The lawsuit filed by Palladium Books against Trion Worlds over the “Rifts” trademark case is over. The judge dismissed it last week for lack of jurisdiction. This week we see movement on the counter-suit filed by Trion Worlds against Palladium Books regarding the same trademark in a California court. Trion argues that the trademark “Rifts” on video games is not a valid trademark. Specifically, Trion contends that Palladium provided insufficient evidence that they produced digital games based on the “Rifts” trademark to the USPTO to sustain the trademark. In fact, Trion uses the word “fraud” several times to describe the evidence Palladium provided to the USPTO . Here is what Trion asked for from the court.
A. For a declaratory judgement that:
1. Trion Worlds has not and does not infringe any of Palladium Books’ rights in the Marks and has not and does not engage in any false designation of origin or unfair competition under 15 U.S.C. & 1114, 15 U.S.C & 1125; and
2. Palladium Books’ ‘353 Registration is merely descriptive, lacks secondary meaning and is not entitled to trademark protection under the Lanham Act or common law.
B. For an order canceling Defendant’s Registered Trademarks Nos. 2,045,806; 3,036,181; and 3,213,944 under 15 U.S.C & 1064 and 15 U.S.C & 1119.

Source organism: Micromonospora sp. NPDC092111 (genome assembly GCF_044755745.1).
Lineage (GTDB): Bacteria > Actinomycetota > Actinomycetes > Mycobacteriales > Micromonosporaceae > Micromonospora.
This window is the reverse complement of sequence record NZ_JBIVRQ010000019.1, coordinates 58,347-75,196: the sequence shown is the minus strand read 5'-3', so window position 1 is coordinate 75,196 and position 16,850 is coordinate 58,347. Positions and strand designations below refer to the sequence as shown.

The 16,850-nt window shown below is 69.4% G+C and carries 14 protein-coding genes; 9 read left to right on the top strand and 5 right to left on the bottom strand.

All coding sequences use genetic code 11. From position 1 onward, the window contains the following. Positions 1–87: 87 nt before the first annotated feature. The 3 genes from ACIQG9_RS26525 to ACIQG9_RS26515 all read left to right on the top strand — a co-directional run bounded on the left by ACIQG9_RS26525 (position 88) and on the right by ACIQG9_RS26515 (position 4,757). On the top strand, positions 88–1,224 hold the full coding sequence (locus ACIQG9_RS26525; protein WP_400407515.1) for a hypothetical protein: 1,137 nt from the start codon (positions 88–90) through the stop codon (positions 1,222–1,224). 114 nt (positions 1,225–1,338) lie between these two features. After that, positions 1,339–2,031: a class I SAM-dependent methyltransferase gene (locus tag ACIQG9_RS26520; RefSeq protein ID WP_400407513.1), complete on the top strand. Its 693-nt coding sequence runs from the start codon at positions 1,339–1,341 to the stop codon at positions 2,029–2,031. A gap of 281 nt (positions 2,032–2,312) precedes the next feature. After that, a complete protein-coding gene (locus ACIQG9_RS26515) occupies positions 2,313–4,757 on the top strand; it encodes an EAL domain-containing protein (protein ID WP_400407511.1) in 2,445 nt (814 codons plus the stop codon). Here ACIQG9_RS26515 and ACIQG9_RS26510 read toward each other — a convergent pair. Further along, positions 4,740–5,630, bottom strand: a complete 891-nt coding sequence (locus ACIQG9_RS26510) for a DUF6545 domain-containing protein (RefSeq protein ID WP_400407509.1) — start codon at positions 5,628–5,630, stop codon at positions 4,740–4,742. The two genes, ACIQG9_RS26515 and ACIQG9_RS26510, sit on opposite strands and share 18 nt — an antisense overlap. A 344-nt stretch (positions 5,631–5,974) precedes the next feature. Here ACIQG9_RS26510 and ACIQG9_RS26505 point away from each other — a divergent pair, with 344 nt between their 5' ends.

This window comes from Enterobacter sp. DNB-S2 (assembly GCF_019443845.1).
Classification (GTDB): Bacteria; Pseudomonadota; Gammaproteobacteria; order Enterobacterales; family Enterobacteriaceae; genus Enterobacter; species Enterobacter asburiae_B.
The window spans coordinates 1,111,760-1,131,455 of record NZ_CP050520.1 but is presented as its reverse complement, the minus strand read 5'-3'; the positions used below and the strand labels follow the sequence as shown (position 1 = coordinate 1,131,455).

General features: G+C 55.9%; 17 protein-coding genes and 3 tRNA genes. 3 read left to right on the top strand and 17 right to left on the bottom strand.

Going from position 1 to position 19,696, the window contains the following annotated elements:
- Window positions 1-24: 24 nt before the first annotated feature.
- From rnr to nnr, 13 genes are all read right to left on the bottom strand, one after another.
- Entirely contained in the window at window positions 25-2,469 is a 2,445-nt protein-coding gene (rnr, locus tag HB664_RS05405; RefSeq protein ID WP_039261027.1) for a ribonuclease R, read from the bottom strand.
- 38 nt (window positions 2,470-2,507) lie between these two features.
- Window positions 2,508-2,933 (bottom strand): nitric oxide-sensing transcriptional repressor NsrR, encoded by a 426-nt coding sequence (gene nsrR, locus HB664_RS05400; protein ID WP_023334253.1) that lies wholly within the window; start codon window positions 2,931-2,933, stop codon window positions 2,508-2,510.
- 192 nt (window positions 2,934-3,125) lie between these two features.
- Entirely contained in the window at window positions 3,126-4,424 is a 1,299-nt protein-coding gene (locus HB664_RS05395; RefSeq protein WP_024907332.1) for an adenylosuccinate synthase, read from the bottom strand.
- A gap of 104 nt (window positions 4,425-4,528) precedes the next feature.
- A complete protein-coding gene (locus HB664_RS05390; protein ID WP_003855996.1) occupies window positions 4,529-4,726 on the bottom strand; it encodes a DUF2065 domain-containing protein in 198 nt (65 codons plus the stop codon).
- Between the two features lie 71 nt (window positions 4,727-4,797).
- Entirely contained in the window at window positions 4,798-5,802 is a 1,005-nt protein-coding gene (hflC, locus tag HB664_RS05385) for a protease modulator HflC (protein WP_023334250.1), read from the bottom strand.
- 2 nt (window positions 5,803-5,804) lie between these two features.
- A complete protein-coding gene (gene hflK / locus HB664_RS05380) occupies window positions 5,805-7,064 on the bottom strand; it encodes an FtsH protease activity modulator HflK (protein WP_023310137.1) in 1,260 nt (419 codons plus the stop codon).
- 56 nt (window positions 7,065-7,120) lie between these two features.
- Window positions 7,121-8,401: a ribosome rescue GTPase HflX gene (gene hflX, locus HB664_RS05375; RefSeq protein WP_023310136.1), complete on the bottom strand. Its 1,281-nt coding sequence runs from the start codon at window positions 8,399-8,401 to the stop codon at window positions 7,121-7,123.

C. For costs;
D. For such other and further relief as the Court may deem just and proper.
The Trion requests are broad and potentially very damaging to Palladium. The first request kills any hope of a re-file of the Palladium lawsuit. Secondly, stripping trademark protection altogether completely eliminates any future issues with the trademark for Trion and the final request asks Palladium for court costs. Orders granting the first two are bad for Palladium, but paying Trion’s court costs (the cost of which is unknown) is a potentially painful penalty to Palladium.
Here is the original filing.
I will continue to monitor the case as it proceeds.
Trask, The Last Tyromancer